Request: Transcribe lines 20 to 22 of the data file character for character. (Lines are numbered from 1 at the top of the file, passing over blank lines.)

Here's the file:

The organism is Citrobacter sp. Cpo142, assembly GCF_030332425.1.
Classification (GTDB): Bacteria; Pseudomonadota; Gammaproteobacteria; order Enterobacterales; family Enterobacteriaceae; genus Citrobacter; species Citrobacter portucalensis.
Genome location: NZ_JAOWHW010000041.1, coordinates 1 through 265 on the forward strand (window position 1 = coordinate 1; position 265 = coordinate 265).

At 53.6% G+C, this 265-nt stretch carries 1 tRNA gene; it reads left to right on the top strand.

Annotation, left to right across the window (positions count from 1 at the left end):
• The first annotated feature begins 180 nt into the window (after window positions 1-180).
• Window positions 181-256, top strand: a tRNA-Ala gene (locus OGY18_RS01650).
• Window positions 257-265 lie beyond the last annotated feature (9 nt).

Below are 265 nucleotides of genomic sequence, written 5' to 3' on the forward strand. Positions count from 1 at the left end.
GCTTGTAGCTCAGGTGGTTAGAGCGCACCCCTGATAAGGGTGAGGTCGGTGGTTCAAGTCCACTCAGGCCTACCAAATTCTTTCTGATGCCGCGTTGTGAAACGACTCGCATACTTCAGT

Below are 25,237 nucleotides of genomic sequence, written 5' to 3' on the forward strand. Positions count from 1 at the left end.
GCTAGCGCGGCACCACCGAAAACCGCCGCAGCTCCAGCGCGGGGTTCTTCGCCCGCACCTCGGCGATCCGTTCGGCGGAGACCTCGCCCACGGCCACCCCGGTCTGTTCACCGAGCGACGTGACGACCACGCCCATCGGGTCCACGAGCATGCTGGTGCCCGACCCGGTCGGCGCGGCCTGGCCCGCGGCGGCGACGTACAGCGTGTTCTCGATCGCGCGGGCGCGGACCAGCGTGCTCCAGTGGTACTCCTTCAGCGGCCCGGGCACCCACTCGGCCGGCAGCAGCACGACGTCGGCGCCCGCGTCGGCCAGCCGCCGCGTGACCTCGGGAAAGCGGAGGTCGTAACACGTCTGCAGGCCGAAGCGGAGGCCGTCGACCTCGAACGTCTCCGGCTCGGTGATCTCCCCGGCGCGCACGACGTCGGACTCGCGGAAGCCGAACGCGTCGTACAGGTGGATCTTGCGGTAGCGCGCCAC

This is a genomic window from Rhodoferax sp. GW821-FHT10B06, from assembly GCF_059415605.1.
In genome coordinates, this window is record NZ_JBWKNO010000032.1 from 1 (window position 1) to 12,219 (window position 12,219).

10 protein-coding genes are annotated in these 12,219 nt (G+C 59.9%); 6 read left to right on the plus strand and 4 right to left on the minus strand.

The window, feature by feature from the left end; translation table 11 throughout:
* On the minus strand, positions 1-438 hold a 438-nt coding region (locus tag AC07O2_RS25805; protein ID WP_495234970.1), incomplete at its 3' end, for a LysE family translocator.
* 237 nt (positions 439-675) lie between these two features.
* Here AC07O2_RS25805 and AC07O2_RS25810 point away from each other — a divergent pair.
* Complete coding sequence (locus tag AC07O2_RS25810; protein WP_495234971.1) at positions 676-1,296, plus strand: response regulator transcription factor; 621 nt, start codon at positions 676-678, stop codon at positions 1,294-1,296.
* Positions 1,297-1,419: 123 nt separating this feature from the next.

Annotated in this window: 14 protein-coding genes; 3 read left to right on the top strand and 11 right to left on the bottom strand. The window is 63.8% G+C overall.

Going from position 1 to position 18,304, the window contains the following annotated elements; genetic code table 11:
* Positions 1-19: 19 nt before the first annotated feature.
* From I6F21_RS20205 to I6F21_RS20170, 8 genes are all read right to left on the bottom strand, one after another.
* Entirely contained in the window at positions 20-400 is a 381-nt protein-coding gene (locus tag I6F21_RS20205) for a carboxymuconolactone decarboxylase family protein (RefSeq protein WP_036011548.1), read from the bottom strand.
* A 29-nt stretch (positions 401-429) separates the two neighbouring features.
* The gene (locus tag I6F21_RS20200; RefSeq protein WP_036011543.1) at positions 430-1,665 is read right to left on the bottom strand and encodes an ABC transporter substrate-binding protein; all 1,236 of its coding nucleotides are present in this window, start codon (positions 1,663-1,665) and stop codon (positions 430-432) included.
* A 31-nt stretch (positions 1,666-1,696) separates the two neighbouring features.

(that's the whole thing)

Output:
* Complete coding sequence (locus tag AC07O2_RS25810; protein WP_495234971.1) at positions 676-1,296, plus strand: response regulator transcription factor; 621 nt, start codon at positions 676-678, stop codon at positions 1,294-1,296.
* Positions 1,297-1,419: 123 nt separating this feature from the next.

Annotated in this window: 14 protein-coding genes; 3 read left to right on the top strand and 11 right to left on the bottom strand. The window is 63.8% G+C overall.